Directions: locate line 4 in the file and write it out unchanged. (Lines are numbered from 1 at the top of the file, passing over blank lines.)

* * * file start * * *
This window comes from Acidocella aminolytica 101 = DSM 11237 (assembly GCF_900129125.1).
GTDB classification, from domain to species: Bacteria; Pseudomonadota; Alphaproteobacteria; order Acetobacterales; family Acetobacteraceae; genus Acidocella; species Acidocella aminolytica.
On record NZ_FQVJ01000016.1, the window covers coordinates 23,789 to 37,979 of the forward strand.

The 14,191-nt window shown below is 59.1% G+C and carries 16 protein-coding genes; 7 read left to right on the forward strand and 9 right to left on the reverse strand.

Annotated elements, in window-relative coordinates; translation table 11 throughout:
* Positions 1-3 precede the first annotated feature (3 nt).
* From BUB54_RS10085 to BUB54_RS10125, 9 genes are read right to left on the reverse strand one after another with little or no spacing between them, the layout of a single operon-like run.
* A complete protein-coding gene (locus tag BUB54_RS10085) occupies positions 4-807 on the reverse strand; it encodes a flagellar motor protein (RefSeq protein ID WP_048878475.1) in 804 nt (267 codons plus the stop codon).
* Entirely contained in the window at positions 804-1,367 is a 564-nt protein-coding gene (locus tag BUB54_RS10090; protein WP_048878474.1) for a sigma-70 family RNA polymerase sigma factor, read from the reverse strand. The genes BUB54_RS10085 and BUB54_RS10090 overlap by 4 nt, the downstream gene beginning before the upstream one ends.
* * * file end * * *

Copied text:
The 14,191-nt window shown below is 59.1% G+C and carries 16 protein-coding genes; 7 read left to right on the forward strand and 9 right to left on the reverse strand.